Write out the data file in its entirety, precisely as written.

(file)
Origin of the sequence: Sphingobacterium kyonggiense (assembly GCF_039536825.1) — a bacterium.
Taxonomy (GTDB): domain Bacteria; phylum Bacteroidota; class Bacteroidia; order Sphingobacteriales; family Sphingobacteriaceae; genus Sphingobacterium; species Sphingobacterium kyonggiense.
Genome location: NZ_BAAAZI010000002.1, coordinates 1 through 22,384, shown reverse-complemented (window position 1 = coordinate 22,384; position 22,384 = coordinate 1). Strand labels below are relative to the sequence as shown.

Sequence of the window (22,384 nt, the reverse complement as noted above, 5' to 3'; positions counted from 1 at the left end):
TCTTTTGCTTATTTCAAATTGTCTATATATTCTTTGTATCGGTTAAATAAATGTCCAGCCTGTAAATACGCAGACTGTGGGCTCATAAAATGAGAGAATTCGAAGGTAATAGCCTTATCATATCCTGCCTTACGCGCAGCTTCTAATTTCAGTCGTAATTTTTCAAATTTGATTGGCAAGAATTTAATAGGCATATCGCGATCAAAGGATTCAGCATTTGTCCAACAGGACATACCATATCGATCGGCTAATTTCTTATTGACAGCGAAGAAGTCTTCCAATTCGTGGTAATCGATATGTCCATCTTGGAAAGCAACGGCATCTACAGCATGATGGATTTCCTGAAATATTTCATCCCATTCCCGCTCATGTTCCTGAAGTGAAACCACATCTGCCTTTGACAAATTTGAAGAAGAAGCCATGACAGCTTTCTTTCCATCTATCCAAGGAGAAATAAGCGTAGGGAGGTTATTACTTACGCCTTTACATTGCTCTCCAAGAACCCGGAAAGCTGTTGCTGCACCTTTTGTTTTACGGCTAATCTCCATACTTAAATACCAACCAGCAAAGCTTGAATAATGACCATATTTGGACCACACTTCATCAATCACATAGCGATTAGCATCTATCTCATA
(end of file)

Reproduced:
Origin of the sequence: Sphingobacterium kyonggiense (assembly GCF_039536825.1) — a bacterium.
Taxonomy (GTDB): domain Bacteria; phylum Bacteroidota; class Bacteroidia; order Sphingobacteriales; family Sphingobacteriaceae; genus Sphingobacterium; species Sphingobacterium kyonggiense.
Genome location: NZ_BAAAZI010000002.1, coordinates 1 through 22,384, shown reverse-complemented (window position 1 = coordinate 22,384; position 22,384 = coordinate 1). Strand labels below are relative to the sequence as shown.

Sequence of the window (22,384 nt, the reverse complement as noted above, 5' to 3'; positions counted from 1 at the left end):
TCTTTTGCTTATTTCAAATTGTCTATATATTCTTTGTATCGGTTAAATAAATGTCCAGCCTGTAAATACGCAGACTGTGGGCTCATAAAATGAGAGAATTCGAAGGTAATAGCCTTATCATATCCTGCCTTACGCGCAGCTTCTAATTTCAGTCGTAATTTTTCAAATTTGATTGGCAAGAATTTAATAGGCATATCGCGATCAAAGGATTCAGCATTTGTCCAACAGGACATACCATATCGATCGGCTAATTTCTTATTGACAGCGAAGAAGTCTTCCAATTCGTGGTAATCGATATGTCCATCTTGGAAAGCAACGGCATCTACAGCATGATGGATTTCCTGAAATATTTCATCCCATTCCCGCTCATGTTCCTGAAGTGAAACCACATCTGCCTTTGACAAATTTGAAGAAGAAGCCATGACAGCTTTCTTTCCATCTATCCAAGGAGAAATAAGCGTAGGGAGGTTATTACTTACGCCTTTACATTGCTCTCCAAGAACCCGGAAAGCTGTTGCTGCACCTTTTGTTTTACGGCTAATCTCCATACTTAAATACCAACCAGCAAAGCTTGAATAATGACCATATTTGGACCACACTTCATCAATCACATAGCGATTAGCATCTATCTCATA